I guess this whole thing started after I had my wisdom
teeth out. There's a beautiful picture of me a few days afterward.
Please note the items on my makeshift bedstand: two presrciption bottles:
percocet and antibiotics; a bottle of ginger ale for taking the afforementioned
prescriptions; the remote control for the TV and my DVD player, which was
used quite a bit; the third Harry Potter book, for reading; and an ice pack,
for... icing. This is the couch where I stayed for a good five days,
and it's also the couch where I became a Type B person for the first time
in my life.
But before I get into that, I have to go on a tangent. Everyone who told me that getting your wisdom teeth out was the most terrible, painful experience that would ever happen to me can kiss my arse. I only needed the percocet on the very first day (not that I didn't use it after that, but I could have probably gotten along without it...). The pain was completely tolerable and actually not that bad at all. Probably the worst part was the swelling, and that was only bad because I looked ridiculous. Well, the first day, I had to back to the dentist before he left, because apparently there was a tear in my gum that I didn't feel, but it bled for like four hours or something, and by the time I got to the dentist, I was all dehydrated and ended up passing out after he gave me some "emergency stitches." But even that wasn't that bad, because I got to be revived with smelling salts, which was, oddly enough, something I've always wanted to happen.
OK, back to the story. Well, while I was sitting on that couch for five days, I was unable to shave because of my swelled cheeks. The result was that I ended up getting the beginnings of a beard. The unusual part about this was that I didn't care at all. I was relaxing all day, taking a leisurely pace with everything, and wasn't irritated by anything.
I became a Type B personality.
Normally, and especially this year, I'm a die hard Type A, as almost anyone who knows me will tell you. I woke up two hours before my classes started every day so that I could get ready and have time to eat breakfast. I was always on time for everything, if not early (except once, when my alarm didn't go off for my SlowKids practise, and I got
there 15 minutes late, looking really disheveled and totally freaking out). All my clothes were folded neatly and stored according to a complex organizational system which took into account things like "Length of Sleeve / Leg," "Weight of Fabric," and "Overall Aura." My CDs were in alphabetical and chronological order, and my tea collection was divided into "Morning," "Afternoon," and "Evening" subsets. The following characteristics of a Type A personality are taken from the Mind Publications and Queendom.com websites. In orange, for your convenience:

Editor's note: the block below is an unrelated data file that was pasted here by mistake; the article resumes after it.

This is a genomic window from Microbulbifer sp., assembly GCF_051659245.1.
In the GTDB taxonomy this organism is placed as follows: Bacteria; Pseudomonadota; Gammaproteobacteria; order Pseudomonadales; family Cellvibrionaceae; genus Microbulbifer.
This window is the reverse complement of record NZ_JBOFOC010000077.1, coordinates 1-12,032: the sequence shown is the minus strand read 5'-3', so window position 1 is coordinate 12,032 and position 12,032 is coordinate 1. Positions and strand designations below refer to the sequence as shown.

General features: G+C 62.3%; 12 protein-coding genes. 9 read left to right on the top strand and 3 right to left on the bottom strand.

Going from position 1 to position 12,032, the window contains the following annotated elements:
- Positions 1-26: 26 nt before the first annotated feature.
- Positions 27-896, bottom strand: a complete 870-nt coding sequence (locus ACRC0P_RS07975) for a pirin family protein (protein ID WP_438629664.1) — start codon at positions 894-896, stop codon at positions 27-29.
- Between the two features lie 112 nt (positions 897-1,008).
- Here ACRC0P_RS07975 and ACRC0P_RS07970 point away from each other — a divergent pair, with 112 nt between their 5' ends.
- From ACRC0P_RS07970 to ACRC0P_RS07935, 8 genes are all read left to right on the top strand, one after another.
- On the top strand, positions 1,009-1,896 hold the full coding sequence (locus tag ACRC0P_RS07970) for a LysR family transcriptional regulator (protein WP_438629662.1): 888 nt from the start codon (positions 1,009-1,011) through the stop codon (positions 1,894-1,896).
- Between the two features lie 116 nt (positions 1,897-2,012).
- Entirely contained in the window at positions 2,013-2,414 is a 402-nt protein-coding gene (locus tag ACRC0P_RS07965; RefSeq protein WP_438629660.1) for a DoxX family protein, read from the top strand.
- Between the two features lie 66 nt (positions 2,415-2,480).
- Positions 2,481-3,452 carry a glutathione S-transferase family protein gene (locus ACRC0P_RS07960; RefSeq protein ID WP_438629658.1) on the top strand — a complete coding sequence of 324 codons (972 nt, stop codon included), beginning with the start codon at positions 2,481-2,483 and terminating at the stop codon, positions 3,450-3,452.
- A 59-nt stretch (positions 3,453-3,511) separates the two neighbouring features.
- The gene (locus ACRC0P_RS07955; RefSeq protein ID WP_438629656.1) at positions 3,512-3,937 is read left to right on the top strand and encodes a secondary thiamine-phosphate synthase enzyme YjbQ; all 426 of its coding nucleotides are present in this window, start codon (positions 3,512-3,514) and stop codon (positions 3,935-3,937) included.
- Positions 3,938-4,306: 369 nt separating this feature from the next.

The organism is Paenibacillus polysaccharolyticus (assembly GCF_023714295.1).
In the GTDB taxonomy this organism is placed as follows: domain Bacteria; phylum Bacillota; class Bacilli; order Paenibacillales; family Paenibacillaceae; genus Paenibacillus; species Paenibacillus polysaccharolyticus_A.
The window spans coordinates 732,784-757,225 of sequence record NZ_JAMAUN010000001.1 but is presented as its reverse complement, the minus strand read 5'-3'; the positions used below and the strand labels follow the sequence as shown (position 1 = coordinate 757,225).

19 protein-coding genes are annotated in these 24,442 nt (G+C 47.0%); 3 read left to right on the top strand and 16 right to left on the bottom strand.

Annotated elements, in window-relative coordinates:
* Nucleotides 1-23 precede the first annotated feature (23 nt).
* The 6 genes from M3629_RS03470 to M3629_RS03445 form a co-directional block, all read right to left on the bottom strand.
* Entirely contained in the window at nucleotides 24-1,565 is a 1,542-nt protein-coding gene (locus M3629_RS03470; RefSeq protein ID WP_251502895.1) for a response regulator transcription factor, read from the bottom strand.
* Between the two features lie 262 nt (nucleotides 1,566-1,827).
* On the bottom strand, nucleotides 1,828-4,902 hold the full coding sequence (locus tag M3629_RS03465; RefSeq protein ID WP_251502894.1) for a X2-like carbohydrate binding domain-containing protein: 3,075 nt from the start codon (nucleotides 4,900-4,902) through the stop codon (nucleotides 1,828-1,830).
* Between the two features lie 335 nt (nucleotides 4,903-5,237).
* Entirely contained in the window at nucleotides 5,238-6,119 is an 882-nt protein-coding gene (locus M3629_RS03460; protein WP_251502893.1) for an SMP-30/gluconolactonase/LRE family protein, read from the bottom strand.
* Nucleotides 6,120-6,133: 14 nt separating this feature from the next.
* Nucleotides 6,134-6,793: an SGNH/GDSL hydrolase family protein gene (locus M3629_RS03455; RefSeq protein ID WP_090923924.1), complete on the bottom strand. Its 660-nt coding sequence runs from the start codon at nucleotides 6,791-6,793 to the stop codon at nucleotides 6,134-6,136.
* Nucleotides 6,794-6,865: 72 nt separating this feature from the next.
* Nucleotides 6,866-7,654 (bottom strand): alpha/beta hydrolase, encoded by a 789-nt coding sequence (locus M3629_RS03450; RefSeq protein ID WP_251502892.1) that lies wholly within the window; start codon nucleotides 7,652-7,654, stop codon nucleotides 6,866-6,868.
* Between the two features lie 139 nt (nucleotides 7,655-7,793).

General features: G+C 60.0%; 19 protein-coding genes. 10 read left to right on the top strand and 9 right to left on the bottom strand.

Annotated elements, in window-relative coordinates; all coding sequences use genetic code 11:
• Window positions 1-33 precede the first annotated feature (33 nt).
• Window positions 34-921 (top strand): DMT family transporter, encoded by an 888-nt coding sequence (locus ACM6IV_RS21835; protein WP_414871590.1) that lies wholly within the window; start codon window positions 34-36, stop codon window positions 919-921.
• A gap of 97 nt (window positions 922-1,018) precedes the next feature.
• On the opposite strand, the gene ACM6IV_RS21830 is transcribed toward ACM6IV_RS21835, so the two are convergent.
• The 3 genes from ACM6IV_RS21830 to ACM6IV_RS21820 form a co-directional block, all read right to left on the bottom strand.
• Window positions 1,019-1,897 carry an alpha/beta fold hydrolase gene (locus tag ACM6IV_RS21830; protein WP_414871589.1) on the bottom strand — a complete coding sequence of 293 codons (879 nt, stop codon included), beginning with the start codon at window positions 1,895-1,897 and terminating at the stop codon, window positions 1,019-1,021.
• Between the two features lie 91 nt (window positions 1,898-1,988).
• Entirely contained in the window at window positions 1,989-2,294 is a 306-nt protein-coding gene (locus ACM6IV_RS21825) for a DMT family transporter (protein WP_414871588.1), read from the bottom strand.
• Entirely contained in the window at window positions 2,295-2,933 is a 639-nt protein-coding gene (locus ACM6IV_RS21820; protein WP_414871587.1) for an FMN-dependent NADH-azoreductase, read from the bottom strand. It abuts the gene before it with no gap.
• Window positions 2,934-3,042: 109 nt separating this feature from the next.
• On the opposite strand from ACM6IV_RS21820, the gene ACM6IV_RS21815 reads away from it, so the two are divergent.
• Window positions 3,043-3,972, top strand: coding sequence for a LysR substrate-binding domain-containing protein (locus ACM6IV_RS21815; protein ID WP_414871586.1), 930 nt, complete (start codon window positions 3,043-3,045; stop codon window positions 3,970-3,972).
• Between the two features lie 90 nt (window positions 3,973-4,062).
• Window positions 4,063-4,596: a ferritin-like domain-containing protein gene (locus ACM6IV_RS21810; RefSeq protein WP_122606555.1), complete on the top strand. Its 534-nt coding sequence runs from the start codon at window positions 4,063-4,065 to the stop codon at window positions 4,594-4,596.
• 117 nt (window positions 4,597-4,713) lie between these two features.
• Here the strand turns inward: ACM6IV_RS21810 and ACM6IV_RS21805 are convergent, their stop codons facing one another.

"1. Time-Impatience,. A type A person, is most often intolerant of how much time everything consumes. Impatience regarding inordinate or unnecessary delay is normal and justifiable, but what characterizes type A behavior is constant sense of time urgency and impatience regarding the time various tasks and chores ordinarily consume. In moderate cases, a patient has a constant sense of "time urgency," but in severe cases, the impatience regarding time becomes so intense that it creates a chronic sense of irritation or exasperation"
It took me 46 seconds to read that paragraph, decide it should be in my column, and copy and paste it into this page.
"2. Ever-present and all pervasive hostility, or as labeled by Friedman, "free floating hostility." This is when the level of hostility one exhibits is often not justifiable or valid when compared with the cause or the event that provoked it. Type A behavior is often characterized by hostility that is provoked by trivial and insignificant events."
And just who the hell does this Friedman think he is, hmm? He probably just got pushed down by someone in elementary school who was trying to get to his class on time, the little baby. He probably spent all day thinking of that "free floating hostility" catchphrase, too, and who the hell is he to determine what level of hostility is justifiable? Jerk.